Posted by: The Tim

Tim Ellis is the founder of Seattle Bubble. His background in engineering and computer / internet technology, a fondness of data-based analysis of problems, and an addiction to spreadsheets all influence his perspective on the Seattle-area real estate market.

21 responses to “Seattle Bubble Stats: Where are the Condos?”

  1. Ardell DellaLoggia

    I took some time this weekend to go back to the origins of “Seattle Bubble”, in an effort to better understand your viewpoint.

    To include SFH under $250,000 would suggest that you might be interested in the SFH market in Federal Way, Auburn, Burien, points south and some out of the way places, where the SFH under $250,000 market exists. Seems to me, and I could be wrong, that you are not likely to choose SFH in Federal Way vs. renting in Kenmore.

    When you started the site you said a SFH would cost $300,000, presumably in a place you might live and not in Federal Way, and interest rates were 5%.

    If you could go back in time, would you still suggest waiting for the “bubble to burst”? Do you think there will come a time in the next five years when you can get a house near where you live for less than $300,000 with an interest rate better than the 5% of that time?

    What are your aspirations for the market from a personal perspective? From day one until now, do you see the market slipping further away from you? Do you ever say “shoot! shoulda…”

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  2. The Tim

    Ardell,

    I don’t know what you’re trying to get at about Federal Way and “including SFH under $250,000.” My statistics include SFH in all price ranges. Clearly I am not in the market for a house in the $750,000+ range either.

    As far as the going back in time part, I definitely believe that homes in 2005 were overpriced. Just because they gained another X% doesn’t mean they weren’t already way too expensive. Even if I had really wanted to buy a home in 2005, the only way I could have done so would have been by using financing methods that are simply unacceptable to me. The problem is, many people in my income bracket (and below) are all too happy to sign up for risky loans in order to jump on the home equity “escalator.”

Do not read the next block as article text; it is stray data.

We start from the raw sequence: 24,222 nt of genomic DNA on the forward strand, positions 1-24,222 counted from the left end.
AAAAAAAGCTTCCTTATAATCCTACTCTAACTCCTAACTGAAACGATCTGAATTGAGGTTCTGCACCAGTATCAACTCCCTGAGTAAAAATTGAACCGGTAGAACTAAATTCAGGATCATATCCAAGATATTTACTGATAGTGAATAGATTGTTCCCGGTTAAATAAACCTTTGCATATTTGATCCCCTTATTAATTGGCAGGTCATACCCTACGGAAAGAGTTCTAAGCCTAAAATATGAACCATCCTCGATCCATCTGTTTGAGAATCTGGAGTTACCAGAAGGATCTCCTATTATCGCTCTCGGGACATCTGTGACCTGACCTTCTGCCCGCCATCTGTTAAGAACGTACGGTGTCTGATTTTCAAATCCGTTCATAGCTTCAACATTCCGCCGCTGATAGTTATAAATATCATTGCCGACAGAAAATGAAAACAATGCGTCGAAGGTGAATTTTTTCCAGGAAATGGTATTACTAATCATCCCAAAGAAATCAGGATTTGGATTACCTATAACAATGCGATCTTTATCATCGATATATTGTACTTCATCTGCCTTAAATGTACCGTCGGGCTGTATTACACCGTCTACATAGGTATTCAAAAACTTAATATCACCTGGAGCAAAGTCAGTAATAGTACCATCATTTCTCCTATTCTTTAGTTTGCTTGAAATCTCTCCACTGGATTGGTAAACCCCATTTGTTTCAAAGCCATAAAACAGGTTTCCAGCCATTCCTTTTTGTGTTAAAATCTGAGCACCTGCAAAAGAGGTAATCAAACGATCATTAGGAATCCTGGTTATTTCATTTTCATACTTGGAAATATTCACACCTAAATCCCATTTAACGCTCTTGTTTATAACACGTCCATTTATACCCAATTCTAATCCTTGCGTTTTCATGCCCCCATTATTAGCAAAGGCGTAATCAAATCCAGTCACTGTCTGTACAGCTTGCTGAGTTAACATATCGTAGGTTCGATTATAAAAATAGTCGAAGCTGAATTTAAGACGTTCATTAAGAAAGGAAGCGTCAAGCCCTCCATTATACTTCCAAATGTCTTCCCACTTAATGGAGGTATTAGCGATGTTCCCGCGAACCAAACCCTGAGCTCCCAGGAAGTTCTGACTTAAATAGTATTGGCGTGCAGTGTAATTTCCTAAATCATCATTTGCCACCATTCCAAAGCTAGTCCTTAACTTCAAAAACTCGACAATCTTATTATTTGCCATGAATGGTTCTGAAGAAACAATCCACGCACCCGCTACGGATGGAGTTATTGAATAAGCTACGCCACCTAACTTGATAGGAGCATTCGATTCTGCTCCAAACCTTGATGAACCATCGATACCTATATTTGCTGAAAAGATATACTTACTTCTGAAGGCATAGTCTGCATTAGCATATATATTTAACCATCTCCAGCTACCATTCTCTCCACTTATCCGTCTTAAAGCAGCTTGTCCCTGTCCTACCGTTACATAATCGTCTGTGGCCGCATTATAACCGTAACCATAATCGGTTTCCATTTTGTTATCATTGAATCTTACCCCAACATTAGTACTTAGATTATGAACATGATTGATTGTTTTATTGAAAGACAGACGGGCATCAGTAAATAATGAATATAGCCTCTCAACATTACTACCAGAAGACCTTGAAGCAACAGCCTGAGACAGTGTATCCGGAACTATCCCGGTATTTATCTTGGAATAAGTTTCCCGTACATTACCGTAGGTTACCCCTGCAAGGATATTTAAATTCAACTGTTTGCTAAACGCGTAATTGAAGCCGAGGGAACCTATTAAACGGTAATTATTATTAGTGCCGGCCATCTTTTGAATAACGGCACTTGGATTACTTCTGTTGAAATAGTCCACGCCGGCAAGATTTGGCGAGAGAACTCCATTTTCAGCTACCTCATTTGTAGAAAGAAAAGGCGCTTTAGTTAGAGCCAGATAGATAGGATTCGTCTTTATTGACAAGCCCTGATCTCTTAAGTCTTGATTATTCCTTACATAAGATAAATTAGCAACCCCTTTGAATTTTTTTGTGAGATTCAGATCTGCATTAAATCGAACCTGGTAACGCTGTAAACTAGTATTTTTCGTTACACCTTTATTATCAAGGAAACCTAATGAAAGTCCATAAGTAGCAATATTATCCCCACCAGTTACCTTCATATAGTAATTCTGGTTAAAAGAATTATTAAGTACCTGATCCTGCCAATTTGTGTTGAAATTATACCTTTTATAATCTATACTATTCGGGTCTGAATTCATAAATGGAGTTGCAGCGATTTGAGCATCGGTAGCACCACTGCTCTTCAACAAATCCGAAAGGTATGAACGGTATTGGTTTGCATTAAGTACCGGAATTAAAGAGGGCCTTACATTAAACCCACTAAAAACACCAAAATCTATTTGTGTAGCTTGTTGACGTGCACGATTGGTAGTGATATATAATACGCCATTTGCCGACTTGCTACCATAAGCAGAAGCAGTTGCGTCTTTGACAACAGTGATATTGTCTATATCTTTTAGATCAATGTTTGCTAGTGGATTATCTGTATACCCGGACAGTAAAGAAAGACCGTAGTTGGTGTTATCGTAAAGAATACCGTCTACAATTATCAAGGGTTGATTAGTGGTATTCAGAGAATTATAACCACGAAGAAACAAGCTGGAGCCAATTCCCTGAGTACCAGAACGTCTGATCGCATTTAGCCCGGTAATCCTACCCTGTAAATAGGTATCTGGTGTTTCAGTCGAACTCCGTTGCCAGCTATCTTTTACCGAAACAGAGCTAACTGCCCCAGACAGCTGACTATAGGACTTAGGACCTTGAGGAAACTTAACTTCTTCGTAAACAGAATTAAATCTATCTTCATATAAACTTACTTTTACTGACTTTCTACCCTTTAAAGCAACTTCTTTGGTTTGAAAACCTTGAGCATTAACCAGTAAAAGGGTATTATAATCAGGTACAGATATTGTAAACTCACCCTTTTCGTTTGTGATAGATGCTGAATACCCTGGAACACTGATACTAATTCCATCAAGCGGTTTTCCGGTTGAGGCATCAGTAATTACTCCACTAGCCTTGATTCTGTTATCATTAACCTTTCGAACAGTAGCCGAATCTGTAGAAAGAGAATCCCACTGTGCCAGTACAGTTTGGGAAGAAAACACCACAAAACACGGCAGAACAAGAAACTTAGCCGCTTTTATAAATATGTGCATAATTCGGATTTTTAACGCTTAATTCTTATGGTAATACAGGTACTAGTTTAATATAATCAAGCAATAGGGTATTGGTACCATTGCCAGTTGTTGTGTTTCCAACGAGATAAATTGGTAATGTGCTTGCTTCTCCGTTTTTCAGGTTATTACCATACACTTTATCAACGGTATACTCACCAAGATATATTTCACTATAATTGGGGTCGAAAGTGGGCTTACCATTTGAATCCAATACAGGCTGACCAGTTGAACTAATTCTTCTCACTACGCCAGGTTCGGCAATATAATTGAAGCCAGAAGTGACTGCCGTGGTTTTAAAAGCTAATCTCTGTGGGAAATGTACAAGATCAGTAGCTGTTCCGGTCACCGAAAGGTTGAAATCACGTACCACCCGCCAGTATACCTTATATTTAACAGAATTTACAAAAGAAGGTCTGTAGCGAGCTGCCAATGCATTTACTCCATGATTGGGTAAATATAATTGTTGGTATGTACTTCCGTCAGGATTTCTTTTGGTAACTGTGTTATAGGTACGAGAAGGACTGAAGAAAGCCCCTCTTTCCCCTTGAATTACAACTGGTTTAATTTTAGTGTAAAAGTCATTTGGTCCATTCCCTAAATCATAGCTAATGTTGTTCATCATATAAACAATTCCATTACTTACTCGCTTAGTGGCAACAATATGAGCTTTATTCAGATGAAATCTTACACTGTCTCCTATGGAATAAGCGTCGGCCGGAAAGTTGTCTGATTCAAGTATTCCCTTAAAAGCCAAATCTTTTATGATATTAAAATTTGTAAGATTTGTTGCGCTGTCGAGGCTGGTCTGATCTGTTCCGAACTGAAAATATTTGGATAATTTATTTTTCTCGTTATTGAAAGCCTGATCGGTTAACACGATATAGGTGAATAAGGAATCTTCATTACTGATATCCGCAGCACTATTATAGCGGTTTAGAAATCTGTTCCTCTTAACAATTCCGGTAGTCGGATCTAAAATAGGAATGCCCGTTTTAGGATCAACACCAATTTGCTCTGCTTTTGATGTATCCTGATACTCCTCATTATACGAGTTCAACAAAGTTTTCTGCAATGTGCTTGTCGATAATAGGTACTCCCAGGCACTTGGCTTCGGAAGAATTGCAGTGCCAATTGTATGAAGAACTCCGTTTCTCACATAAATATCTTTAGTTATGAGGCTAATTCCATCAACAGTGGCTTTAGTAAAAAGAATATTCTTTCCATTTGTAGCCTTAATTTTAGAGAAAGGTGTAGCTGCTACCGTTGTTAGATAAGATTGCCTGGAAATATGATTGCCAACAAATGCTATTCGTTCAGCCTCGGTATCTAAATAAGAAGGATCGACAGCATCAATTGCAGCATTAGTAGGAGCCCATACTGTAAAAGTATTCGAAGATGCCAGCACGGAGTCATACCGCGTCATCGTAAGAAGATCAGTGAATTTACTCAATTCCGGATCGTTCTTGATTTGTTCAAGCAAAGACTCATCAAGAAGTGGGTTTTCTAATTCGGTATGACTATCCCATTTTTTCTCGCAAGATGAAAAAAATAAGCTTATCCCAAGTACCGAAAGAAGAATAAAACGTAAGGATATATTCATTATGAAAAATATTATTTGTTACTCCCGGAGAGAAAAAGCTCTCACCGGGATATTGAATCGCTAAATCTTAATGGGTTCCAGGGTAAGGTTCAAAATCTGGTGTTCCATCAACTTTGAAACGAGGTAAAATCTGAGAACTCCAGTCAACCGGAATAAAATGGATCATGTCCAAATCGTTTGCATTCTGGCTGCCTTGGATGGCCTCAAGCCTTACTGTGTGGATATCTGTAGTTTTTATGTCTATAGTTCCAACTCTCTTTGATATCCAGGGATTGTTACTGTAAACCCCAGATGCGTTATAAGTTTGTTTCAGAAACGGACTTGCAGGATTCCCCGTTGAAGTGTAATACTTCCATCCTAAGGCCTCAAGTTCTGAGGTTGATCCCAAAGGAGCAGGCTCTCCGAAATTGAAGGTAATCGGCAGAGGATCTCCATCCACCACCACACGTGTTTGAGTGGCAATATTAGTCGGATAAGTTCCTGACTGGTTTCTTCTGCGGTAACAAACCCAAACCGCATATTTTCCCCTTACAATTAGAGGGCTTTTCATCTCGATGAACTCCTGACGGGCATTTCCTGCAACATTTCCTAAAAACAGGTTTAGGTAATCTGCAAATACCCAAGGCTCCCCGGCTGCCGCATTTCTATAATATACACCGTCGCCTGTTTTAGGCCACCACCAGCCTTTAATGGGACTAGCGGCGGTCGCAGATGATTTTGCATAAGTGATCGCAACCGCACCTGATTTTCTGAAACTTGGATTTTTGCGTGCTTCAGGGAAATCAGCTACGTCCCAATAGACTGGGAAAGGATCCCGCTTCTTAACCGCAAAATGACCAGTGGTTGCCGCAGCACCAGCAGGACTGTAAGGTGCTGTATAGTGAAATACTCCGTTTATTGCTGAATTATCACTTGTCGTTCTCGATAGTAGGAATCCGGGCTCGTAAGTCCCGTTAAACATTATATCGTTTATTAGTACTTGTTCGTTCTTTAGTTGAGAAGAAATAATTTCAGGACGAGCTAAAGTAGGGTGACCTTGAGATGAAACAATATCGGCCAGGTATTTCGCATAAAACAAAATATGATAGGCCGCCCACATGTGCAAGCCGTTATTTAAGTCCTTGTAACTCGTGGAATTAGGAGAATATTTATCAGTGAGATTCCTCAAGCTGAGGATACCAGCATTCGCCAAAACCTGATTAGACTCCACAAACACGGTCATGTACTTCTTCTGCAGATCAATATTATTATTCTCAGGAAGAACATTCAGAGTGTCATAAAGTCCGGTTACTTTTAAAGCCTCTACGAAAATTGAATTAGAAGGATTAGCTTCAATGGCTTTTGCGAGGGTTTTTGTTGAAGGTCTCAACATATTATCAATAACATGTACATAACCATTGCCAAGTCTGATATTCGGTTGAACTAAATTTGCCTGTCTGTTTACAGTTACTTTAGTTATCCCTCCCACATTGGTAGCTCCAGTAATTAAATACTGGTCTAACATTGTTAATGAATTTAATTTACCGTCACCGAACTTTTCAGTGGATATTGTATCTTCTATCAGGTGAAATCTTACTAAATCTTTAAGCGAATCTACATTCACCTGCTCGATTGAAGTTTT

As for me, I’m quite happy where I’m at, living 100% debt-free and rent-free. We’re banking some serious coin and will eventually be able to afford a house, price declines or not. That being said, if home prices in the Seattle area keep climbing, while prices in most of the rest of the country stagnate and decline, I may very well say “to heck with Seattle,” and go find a more affordable, hospitable place to live. I doubt I am alone in that sentiment, and that is part of the reason why I believe that prices in Seattle are not likely to buck the trend, at least not for very long.

    As far as predictions go, I’ll direct you to the timeline post that I made back in April. So far the situation is progressing fairly closely to what I expect. Notice that I have not predicted any noticable weakness in prices really until late next year.

    From day one until now, do you see the market slipping further away from you?

    That’s a variation of “buy now or be priced out forever” and I honestly thought you were above such platitudes.